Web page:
Written by Erica Stewart
When looking for irrefutable evidence that the Save America’s Treasures program is much too valuable a job-generating and community-building program to lose, look no further than Pittsfield, Massachusetts. You would be hard-pressed to find anyone familiar with this post-industrial city who does not credit the 2006 rehabilitation of the historic Colonial Theatre as the catalyst that launched Pittsfield’s rebirth. And it is no exaggeration to credit the SAT program—including a visit by First Lady Hillary Clinton—with being the spark plug that jumpstarted the campaign to save the theatre and the city.
When General Electric moved out, (leaving a toxic legacy behind) urban decay, drug trafficking, blight and abandonment moved in. Pittsfield in the 1980s was a city whose residents had literally given up hope of recovery. But amid the ruin, and surviving relatively intact, was the 1903 Colonial Theatre, designed by noted theater architect J.B. McElfatrick. After a storied run as a Vaudeville theatre—its acoustics rivaling the best showplaces in the world—and a less-successful stint as a movie house, the Theatre came up for auction in 1952.
Fortunately, the theatre sold to George Miller, actually the lowest bidder, who set up an art supply store at that location. For fifty years customers of Miller’s Art Supply Store browsed paint selections amid ornate columns that sprung out of the floor and vanished into a drop ceiling. But it was that drop ceiling and those temporary wall partitions that effectively protected the theatre interior and ultimately made it possible to return the theater to its Gilded Age grandeur.
In 1998, First Lady Hillary Clinton’s Save America’s Treasures Tour rumbled into Pittsfield on a scorching July day. Despite the oppressive heat and a schedule delay caused by bus trouble in New York, much of Pittsfield turned out to greet the entourage, waving flags and cheering wildly. The scene was electrifying, and the visit helped catapult forward the grassroots effort to restore the theatre, led by the Friends of the Colonial Theatre. A $400,000 SAT grant followed in 2000, providing a huge boost in credibility and financial leverage to the campaign, and in 2001 the Colonial Theatre Association purchased the theatre with plans for a complete makeover.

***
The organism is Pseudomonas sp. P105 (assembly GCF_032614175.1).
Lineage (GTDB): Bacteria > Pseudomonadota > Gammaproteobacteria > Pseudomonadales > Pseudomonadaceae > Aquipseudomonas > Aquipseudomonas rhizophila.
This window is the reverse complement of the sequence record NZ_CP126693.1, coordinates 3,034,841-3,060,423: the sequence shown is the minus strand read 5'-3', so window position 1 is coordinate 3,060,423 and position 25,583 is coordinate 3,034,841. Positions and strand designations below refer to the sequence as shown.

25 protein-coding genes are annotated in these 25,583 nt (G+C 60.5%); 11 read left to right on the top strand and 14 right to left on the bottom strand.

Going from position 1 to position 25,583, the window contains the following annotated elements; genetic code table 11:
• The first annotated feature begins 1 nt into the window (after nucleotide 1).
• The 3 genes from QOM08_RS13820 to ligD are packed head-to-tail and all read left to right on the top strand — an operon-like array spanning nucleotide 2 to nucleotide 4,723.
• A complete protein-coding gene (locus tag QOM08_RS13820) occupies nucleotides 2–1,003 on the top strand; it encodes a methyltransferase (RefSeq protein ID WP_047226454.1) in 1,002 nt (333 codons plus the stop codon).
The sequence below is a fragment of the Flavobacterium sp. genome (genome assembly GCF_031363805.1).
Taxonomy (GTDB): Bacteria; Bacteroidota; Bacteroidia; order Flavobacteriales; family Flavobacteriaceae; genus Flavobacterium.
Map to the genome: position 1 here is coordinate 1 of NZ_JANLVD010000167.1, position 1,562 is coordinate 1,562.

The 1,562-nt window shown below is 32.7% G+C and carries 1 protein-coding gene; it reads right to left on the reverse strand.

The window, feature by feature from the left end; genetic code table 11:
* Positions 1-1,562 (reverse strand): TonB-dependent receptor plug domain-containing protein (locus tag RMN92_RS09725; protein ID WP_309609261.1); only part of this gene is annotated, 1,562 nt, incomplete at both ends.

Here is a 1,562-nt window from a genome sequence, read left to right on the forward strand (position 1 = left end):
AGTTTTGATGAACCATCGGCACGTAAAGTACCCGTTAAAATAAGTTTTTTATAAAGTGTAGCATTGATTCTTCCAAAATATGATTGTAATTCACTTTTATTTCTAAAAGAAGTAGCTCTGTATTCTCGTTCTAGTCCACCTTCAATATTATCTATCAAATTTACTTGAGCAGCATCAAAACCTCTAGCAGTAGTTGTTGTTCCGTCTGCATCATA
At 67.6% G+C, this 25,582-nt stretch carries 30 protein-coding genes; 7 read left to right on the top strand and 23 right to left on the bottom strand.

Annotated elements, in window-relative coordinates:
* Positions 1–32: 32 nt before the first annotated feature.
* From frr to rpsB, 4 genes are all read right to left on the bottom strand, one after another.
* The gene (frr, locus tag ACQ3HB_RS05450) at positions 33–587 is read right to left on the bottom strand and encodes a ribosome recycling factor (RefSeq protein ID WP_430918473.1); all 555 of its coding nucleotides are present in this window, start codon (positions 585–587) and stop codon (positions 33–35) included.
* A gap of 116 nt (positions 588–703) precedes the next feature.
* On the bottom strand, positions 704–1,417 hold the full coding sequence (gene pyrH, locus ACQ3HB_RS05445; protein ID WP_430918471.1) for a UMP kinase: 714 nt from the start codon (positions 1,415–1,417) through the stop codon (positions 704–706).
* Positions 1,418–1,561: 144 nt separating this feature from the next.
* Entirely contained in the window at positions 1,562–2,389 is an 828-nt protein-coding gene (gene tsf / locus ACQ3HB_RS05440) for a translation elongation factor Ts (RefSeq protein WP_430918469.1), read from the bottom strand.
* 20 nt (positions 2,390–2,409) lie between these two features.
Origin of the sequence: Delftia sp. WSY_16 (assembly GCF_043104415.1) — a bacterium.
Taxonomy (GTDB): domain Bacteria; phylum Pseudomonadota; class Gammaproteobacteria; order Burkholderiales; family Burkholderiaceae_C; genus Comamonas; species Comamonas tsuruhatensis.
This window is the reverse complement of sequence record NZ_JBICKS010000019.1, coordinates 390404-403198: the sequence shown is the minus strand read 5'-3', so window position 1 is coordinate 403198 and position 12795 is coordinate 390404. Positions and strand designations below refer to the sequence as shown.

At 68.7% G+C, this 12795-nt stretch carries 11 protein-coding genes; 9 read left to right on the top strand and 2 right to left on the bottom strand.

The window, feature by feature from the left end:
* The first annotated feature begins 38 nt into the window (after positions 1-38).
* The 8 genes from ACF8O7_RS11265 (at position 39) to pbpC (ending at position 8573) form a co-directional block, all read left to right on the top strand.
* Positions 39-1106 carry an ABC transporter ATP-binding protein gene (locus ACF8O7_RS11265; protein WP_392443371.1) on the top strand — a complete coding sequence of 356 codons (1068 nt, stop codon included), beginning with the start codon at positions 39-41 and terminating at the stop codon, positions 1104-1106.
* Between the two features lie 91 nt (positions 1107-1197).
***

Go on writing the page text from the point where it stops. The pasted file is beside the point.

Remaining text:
Five years and $21.5 million later (including $7 million in federal historic and New Markets Tax Credits and settlement money from GE), the reborn Colonial Theatre held its Grand Opening in August 2006. It is truly a show-stopper, earning worldwide renown for both the quality of the work and for the dramatic impact the theatre’s reopening has had on the revitalization of the entire community.
Let me count the ways. The independent research firm Center for Creative Community Development (C3D), conservatively estimates that the theatre sustains a direct economic impact of $4 million and 92 full-time jobs annually in the Berkshires region. In addition to being an economic development engine, it has transformed Pittsfield into an arts and entertainment destination for the entire region and is once again the symbolic center for the community.
The accolades are many. Preservation Massachusetts awarded the Colonial Theatre its prestigious Paul E. Tsongas Award in recognition of this preservation and community revitalization achievement. The Society of American Travel Writers gave the Colonial its Phoenix Award, and it is annually recognized by media and residents as “Best Live Theatre”, “Best Venue”, and “Best Restoration” in both the Berkshires and the Albany Capital Region. American music icon James Taylor is among the theatre’s biggest fans, choosing to stage his live CD/DVD recording at the Colonial.
The role of Save America's Treasures to the project’s success and the project’s impact on Pittsfield cannot be overstated. The Honorable James Ruberto, Mayor of Pittsfield, who has overseen much of the city’s revitalization throughout the past eight years, credits the program with much of the credit for our community’s ability to overcome the inertia that kept it locked into a self-destructive cycle. “The opening of the Colonial Theatre really started the cultural renaissance here in Pittsfield. Dozens of new businesses, restaurants, art venues, and even other theaters have been created downtown directly and indirectly because of the investment that Save America’s Treasures and the community put forward to bring back this almost forgotten gem.”
Save America's Treasures, Preserve America, and the other programs cut or underfunded by the proposed federal budget do more than preserve our country's rich heritage – they put Americans to work. Learn more about the National Trust's campaign to restore this critical funding.
Erica Stewart is the outreach coordinator for the National Trust for Historic Preservation’s community revitalization department.
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